Sunday, April 3, 2011

The Pale King and commerce

A “retired indie bookseller” buys David Foster Wallace’s The Pale King from Amazon:

I read the New York Times article this morning about bookseller fury at Amazon being given the book before brick-and-mortar retailers, and I felt the characteristic frustration any retired indie bookseller would feel. Then mere hours later I surrendered to temptation and bought the book online.
He concludes, “as a reader and a consumer I couldn’t help myself.” I think he needs to reread Infinite Jest.

Meanwhile, in San Francisco an independent bookstore waits to sell the book:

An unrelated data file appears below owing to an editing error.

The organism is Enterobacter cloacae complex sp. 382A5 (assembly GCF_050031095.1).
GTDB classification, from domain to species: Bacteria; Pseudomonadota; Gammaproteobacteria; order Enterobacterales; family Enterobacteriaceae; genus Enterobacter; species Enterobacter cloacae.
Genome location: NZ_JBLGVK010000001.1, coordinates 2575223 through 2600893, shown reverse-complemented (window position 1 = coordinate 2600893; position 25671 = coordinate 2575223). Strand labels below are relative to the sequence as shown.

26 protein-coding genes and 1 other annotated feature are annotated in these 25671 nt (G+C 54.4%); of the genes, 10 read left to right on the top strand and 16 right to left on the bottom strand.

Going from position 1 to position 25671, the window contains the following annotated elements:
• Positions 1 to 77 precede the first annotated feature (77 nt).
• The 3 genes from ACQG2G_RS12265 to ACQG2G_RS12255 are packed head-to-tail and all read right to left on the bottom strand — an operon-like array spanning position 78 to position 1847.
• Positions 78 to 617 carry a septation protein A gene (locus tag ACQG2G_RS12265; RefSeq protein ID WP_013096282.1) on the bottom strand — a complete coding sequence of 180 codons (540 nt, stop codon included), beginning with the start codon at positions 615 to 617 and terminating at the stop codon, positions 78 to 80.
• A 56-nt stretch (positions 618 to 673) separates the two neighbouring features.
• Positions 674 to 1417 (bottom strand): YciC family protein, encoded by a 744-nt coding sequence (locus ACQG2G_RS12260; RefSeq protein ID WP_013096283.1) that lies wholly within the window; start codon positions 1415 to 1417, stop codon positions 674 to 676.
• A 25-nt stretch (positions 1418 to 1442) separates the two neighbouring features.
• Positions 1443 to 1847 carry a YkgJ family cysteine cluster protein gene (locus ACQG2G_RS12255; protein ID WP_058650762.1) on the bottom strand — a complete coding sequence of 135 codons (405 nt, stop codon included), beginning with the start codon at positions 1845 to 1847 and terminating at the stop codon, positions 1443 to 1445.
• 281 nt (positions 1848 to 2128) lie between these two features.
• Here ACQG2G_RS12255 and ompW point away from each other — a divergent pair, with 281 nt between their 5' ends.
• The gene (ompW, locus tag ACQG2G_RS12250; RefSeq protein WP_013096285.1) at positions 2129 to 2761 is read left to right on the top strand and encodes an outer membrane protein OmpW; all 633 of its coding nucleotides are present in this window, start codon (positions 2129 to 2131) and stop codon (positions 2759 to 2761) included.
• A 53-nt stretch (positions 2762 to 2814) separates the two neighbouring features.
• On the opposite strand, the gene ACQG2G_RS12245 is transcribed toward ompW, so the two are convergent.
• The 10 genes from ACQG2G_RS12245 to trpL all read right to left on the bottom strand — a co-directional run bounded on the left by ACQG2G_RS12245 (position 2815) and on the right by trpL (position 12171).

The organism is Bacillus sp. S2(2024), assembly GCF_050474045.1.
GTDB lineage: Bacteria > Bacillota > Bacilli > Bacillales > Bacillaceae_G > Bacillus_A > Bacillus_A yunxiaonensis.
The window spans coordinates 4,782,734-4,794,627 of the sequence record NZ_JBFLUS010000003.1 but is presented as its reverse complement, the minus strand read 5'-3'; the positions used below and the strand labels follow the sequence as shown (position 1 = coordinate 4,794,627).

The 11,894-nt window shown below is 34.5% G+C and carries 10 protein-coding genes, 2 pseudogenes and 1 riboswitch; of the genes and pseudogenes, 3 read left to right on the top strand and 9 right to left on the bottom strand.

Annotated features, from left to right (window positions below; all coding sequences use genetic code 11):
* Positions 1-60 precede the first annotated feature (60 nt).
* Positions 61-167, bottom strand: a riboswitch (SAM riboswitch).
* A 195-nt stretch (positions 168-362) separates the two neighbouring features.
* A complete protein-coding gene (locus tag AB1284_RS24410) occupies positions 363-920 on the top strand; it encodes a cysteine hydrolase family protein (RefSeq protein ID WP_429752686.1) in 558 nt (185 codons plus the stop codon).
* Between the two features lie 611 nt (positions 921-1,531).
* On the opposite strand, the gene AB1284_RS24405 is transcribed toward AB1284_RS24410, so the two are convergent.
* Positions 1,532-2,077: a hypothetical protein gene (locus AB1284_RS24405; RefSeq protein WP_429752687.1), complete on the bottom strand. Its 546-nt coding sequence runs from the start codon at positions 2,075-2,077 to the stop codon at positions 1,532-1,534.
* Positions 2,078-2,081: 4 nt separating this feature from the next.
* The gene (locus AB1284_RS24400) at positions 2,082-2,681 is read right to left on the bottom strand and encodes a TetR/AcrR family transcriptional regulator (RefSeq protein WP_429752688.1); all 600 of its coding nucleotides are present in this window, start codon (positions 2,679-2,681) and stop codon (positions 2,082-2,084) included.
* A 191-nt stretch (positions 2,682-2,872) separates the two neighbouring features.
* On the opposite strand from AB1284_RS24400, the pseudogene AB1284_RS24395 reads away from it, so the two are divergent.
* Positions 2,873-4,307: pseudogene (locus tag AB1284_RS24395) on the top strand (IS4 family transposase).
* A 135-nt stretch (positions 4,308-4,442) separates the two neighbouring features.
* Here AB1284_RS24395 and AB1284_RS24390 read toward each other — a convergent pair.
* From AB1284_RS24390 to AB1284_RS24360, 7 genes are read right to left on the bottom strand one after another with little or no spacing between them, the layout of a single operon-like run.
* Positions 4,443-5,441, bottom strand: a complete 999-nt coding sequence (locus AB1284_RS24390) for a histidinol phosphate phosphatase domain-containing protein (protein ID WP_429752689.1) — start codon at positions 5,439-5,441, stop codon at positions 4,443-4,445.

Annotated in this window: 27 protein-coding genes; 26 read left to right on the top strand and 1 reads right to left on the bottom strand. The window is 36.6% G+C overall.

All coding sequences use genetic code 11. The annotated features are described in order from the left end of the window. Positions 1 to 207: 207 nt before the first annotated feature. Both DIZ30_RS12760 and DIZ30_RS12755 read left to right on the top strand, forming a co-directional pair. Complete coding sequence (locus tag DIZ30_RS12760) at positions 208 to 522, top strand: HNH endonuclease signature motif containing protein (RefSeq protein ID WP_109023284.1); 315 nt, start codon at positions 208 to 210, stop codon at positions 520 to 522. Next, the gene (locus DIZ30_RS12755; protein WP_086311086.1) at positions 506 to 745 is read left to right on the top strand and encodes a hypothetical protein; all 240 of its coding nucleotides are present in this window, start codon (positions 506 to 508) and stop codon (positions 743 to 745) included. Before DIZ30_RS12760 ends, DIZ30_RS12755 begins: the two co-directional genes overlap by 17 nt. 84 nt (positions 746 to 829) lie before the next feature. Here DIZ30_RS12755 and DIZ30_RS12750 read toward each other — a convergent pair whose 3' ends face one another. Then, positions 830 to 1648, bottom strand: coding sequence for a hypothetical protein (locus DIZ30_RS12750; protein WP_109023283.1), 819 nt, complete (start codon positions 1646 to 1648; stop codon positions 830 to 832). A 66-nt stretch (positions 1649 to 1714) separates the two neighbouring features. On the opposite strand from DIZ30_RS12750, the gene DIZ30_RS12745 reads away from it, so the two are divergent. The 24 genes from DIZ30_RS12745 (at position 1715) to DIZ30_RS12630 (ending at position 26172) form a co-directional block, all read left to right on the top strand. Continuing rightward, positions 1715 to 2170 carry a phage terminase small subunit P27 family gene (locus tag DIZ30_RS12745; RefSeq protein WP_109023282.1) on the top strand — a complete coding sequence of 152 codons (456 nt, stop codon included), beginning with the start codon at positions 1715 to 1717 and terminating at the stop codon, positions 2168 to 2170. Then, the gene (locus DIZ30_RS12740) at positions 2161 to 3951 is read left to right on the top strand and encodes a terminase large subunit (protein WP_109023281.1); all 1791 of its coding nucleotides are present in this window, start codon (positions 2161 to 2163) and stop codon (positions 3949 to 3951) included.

So when word began spreading Wednesday morning that the novel was available on Amazon and the Barnes & Noble website two weeks before its “official” publication date, independent booksellers — yours truly among them — were left to wonder why the book was not yet on our shelves. (As if Amazon, with its predatory pricing scheme, needs the boost it surely got by having an in-demand book available before most retailers.)

So much for fair competition.
I’m waiting on a review copy. But I tried to buy a copy of The Pale King at a Barnes & Noble yesterday: the book wasn’t even there. The same B & N couldn’t sell me a copy of Vladimir Nabokov’s The Original of Laura just one day before the official date of publication.

The publication date for The Pale King — whatever that now means — is April 15.

comments: 2

Matt Thomas said...

Saw a whole stack of copies in Prairie Lights on Friday.

Daughter Number Three said...

I saw one at Micawber's in St. Paul today, but they weren't selling it yet.